Music Therapy, Trust and Child Welfare. In a Norwegian context
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This thesis theoretically explores the concept of trust in music therapy with adolescents in a Norwegian child welfare context. By reviewing literature describing the Norwegian music therapy practice in child welfare and music therapy with adolescents in general, exploring different perspectives on trust and relating these to an interdisciplinary framework of trust, suggestions are made concerning how trust is built in the music therapy context. Music therapy can be used as a different setting in which the adolescents can create knowledge structures containing experiences of trust associated with adults and peers related to child welfare. The supportive nature of musical objects and the multifaceted role of the music therapist can enable new ways of relating which open up for trust. By listening to the adolescent’s voice and emphasizing their participation in determining the institutional structures of the music therapy sessions, they can use shared goals and values as a resource that enables trust. Repeated collaborative interaction in music therapy can build trust relations that move towards affect- and identification-based trust. People from the adolescent’s network can be invited to participate in the music therapy, giving opportunities to re-negotiate poor trust relations and challenge relational power structures.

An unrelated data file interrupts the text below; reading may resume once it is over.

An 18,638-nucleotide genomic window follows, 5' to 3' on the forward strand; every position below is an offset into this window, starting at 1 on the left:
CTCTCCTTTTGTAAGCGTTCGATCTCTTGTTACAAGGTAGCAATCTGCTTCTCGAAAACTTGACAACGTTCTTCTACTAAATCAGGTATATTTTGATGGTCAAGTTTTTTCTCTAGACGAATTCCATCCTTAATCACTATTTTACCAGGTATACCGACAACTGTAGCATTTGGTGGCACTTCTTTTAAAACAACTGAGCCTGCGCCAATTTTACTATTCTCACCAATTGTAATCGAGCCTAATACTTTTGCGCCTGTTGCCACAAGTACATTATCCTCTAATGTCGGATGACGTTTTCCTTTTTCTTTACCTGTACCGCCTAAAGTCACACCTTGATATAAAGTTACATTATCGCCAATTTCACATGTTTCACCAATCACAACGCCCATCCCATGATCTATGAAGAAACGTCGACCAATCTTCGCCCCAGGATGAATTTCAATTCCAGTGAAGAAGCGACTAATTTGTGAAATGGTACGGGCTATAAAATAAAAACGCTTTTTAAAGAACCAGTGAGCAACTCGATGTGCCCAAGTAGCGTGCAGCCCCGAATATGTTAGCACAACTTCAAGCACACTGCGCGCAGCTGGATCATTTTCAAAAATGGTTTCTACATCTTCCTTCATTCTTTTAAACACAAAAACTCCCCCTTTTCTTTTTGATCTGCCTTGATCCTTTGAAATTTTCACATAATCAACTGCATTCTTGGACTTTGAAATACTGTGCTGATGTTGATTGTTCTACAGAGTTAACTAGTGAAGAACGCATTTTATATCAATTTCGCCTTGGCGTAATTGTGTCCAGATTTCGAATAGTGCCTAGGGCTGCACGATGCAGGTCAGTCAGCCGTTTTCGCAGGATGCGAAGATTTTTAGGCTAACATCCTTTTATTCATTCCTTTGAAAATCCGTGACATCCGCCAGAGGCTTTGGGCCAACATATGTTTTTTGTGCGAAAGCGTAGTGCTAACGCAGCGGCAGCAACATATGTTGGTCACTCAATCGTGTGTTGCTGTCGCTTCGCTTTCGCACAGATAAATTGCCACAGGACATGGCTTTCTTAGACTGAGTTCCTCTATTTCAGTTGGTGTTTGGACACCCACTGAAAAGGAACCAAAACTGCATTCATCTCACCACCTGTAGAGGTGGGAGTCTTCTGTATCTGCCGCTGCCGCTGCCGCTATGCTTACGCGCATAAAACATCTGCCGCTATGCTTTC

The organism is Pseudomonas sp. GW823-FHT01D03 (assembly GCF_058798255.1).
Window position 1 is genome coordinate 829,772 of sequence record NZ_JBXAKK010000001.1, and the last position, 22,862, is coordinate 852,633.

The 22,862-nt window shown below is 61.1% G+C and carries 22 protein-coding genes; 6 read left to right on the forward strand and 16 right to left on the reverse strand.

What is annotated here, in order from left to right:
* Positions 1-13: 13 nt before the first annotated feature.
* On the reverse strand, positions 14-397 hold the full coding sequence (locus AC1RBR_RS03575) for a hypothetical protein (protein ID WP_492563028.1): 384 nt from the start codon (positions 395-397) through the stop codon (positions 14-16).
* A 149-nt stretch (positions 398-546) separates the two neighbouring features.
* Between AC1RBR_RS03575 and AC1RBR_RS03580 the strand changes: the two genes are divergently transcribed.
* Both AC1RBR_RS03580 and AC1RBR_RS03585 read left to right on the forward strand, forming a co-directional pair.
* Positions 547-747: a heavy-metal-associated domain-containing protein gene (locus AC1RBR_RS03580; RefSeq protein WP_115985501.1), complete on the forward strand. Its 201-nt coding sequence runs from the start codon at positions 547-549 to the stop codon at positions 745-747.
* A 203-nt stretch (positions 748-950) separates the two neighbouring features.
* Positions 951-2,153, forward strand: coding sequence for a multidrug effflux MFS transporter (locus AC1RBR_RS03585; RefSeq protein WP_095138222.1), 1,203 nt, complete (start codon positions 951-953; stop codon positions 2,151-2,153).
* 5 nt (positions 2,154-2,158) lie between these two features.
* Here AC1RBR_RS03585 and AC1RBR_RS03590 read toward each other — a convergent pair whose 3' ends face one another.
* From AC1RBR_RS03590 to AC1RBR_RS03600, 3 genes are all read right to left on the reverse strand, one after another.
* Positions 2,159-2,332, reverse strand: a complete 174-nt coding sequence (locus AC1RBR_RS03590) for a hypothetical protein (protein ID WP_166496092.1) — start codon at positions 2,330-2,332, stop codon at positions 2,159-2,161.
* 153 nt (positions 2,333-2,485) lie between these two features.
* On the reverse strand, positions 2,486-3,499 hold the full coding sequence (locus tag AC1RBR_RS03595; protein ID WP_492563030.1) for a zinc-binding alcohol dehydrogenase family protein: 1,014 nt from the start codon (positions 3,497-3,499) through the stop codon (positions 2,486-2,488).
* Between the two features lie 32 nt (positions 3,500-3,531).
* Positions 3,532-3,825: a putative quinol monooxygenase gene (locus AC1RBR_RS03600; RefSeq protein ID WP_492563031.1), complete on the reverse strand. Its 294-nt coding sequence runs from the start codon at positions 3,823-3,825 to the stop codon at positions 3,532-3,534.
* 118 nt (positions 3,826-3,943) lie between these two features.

PublisherThe University of Bergen
Subjecttrustparticipationtheoretical thesischild welfaremusic therapyinterdisciplinarytrustworthinessrelationshipssocial healthidentityadolescenceadolescentadaptive rationalitymusical objectsNorwegianmodel of frame selectionliterature-based investigationchildren
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